step back

The wood grain on this kitchen floor makes you think of sand dunes many thousands of miles across the sea. Lying down on a sofa, in the almost dark, a wet towel to your forehead, makes you think of mist and tunnels and abandoned sheds, the murmured hint of moss.

That's all that literature, or any part of life worth living, is - looking at something, and seeing something else.

The dog follows you from room to room, trying to gauge your mood, waking whenever you wake, moving whenever you move.

You think of how many deleted words go into the making of an email. Endless processions of backspace. Not even ghost characters; just phrases that are held, for a time at least, somewhere in the coils of the machine. Whether the coils are material or immaterial is uncertain. Data has that half-in-the-world-half-nowhere quality. Even when you press send, what's really there? Nothing special. You could say spoken words are the same. You shuffle between the kitchen and the lounge, backspacing, a sensation of sand caught in the gums, grains vibrating on the tight skin of a drum.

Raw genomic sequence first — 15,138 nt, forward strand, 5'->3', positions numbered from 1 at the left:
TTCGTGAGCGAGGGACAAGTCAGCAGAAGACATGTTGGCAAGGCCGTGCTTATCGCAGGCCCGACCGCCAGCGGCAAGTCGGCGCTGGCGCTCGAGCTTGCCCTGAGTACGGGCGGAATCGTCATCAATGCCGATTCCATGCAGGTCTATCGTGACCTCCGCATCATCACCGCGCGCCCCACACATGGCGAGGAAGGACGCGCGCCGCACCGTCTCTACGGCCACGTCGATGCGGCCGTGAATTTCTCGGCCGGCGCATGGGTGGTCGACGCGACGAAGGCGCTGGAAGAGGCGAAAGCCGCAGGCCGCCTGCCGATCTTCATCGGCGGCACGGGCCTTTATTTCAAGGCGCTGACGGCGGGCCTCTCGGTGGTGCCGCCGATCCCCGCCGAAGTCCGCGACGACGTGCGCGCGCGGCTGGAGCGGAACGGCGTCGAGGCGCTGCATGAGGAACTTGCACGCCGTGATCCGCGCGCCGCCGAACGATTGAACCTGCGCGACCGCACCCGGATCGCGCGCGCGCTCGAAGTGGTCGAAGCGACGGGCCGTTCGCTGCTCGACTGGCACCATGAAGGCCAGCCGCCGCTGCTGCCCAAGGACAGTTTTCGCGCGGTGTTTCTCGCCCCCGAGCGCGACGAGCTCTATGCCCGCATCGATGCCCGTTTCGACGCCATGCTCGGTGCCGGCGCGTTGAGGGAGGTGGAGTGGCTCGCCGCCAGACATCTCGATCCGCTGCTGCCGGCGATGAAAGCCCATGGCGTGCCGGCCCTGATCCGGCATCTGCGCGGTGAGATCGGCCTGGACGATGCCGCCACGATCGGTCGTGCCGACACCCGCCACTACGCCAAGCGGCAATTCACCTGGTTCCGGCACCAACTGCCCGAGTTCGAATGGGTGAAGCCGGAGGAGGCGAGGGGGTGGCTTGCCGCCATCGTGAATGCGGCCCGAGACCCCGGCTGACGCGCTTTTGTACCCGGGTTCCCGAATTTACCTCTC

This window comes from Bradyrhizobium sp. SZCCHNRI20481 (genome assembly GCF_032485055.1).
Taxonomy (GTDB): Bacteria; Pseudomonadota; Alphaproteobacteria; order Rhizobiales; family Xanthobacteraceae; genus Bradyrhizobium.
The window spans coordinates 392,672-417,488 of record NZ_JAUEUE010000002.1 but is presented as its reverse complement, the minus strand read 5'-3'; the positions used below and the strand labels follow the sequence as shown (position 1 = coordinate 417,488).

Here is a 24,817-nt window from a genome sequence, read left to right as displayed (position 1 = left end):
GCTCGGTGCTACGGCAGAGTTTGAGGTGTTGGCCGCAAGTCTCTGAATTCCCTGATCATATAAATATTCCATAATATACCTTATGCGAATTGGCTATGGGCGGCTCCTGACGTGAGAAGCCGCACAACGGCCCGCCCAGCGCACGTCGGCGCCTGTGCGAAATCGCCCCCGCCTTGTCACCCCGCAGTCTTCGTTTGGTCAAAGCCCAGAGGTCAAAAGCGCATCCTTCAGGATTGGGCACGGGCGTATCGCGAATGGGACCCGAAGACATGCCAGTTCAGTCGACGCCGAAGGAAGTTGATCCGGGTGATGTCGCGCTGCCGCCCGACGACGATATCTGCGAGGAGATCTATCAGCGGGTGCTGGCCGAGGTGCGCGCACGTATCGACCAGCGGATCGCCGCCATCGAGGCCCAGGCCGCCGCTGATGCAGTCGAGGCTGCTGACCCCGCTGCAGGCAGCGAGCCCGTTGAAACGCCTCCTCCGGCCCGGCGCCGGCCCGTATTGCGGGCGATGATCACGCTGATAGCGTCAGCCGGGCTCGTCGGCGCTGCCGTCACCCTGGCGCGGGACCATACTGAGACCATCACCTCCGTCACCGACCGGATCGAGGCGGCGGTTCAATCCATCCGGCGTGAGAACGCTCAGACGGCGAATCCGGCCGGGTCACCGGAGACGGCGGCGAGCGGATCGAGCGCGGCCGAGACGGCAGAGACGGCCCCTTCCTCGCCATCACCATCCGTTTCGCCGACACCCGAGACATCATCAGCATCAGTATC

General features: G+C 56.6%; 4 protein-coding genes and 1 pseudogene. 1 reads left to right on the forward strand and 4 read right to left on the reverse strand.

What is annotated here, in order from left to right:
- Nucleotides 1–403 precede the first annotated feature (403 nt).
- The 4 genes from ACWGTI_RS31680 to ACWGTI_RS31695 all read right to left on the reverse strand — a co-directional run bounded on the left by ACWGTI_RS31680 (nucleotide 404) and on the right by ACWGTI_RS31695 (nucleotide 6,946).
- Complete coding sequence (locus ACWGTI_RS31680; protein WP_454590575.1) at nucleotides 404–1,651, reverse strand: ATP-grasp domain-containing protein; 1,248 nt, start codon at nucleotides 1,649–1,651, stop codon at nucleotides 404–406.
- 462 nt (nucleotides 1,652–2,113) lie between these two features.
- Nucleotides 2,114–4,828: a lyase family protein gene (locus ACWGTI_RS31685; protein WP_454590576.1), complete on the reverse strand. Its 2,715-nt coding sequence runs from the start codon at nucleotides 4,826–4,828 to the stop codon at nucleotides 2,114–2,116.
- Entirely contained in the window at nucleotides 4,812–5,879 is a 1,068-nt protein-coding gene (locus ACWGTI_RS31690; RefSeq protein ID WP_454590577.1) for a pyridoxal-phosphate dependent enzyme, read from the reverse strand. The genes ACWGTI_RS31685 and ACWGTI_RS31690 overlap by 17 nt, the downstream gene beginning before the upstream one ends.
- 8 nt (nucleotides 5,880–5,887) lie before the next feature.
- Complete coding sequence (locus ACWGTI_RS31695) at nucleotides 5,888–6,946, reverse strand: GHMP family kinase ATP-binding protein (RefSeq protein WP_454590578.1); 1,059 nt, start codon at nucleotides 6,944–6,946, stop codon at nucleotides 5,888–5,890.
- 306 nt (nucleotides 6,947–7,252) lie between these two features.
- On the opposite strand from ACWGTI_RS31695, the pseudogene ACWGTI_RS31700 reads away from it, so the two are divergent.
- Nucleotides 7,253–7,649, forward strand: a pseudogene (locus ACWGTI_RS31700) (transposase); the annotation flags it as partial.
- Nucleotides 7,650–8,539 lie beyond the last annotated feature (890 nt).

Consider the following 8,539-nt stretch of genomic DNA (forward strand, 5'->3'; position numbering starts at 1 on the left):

Look at something. See something else.

On the horizon close to the ring road, you see the outlines of industrial diggers and construction cranes. Floodlights and noise from over the hills tell you they're excavating through the night. By morning, they're still, rust settling with the dew. You wonder what it is they're trying to haul out of the land. Some waterlogged myth, perhaps, no longer fit for use. Old mud in need of paving.

Victoria 050124